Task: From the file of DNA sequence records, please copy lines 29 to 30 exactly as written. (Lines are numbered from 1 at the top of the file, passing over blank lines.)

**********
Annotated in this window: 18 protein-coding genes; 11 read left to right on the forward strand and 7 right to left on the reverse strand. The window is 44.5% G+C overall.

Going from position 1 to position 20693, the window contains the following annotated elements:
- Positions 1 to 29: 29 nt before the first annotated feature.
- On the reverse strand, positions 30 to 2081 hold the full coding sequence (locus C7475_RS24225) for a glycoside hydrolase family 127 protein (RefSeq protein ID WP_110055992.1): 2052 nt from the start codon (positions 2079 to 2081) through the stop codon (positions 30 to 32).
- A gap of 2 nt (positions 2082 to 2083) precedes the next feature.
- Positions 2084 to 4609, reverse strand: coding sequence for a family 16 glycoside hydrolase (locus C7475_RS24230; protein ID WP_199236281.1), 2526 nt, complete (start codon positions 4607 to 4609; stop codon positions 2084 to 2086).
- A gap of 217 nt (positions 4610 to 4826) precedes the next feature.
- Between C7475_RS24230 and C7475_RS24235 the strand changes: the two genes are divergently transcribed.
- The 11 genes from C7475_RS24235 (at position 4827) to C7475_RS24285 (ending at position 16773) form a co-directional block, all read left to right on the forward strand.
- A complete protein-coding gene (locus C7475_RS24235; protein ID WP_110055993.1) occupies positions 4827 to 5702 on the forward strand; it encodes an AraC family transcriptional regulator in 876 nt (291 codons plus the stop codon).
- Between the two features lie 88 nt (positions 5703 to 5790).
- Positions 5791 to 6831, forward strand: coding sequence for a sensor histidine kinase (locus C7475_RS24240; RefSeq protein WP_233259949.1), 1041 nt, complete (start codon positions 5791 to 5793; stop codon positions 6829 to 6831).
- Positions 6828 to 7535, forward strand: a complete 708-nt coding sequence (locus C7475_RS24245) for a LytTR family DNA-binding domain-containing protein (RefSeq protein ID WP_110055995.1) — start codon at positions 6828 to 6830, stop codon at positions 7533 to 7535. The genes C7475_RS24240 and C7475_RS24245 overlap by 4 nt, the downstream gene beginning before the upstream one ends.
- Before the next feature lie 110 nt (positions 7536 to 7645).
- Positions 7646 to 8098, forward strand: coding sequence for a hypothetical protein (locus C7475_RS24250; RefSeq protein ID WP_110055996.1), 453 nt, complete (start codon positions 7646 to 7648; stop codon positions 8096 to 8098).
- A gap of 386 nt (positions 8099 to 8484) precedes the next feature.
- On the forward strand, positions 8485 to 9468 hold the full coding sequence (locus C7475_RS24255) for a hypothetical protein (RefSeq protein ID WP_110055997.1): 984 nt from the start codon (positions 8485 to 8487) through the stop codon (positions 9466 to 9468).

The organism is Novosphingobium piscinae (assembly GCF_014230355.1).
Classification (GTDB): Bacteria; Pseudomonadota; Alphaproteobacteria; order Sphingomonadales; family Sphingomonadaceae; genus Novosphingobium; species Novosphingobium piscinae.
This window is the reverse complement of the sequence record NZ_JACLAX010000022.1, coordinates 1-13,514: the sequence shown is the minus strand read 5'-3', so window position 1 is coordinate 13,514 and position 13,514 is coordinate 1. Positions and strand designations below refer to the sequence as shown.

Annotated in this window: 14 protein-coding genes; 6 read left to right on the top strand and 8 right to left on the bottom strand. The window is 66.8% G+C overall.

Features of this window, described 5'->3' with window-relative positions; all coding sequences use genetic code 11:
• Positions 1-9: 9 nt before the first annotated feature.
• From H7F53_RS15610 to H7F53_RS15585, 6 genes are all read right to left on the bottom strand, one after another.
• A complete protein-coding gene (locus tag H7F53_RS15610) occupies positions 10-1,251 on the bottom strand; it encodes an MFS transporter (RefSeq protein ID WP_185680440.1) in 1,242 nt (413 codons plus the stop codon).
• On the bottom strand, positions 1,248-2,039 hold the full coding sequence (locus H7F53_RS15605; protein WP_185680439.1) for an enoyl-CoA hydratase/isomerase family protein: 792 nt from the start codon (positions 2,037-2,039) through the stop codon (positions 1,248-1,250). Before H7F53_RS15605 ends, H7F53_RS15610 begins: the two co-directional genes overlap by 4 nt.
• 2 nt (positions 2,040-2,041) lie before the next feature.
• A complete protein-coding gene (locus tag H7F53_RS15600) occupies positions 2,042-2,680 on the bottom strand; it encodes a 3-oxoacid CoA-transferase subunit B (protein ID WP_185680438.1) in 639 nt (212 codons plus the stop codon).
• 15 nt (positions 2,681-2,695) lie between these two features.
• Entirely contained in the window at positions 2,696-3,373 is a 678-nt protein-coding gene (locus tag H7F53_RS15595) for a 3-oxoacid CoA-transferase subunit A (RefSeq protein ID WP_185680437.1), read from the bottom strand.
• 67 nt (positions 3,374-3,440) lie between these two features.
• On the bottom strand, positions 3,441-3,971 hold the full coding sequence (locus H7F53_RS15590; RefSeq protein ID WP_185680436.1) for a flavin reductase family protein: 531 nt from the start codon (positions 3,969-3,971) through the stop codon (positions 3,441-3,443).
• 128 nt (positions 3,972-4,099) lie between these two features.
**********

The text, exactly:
• 15 nt (positions 2,681-2,695) lie between these two features.
• Entirely contained in the window at positions 2,696-3,373 is a 678-nt protein-coding gene (locus tag H7F53_RS15595) for a 3-oxoacid CoA-transferase subunit A (RefSeq protein ID WP_185680437.1), read from the bottom strand.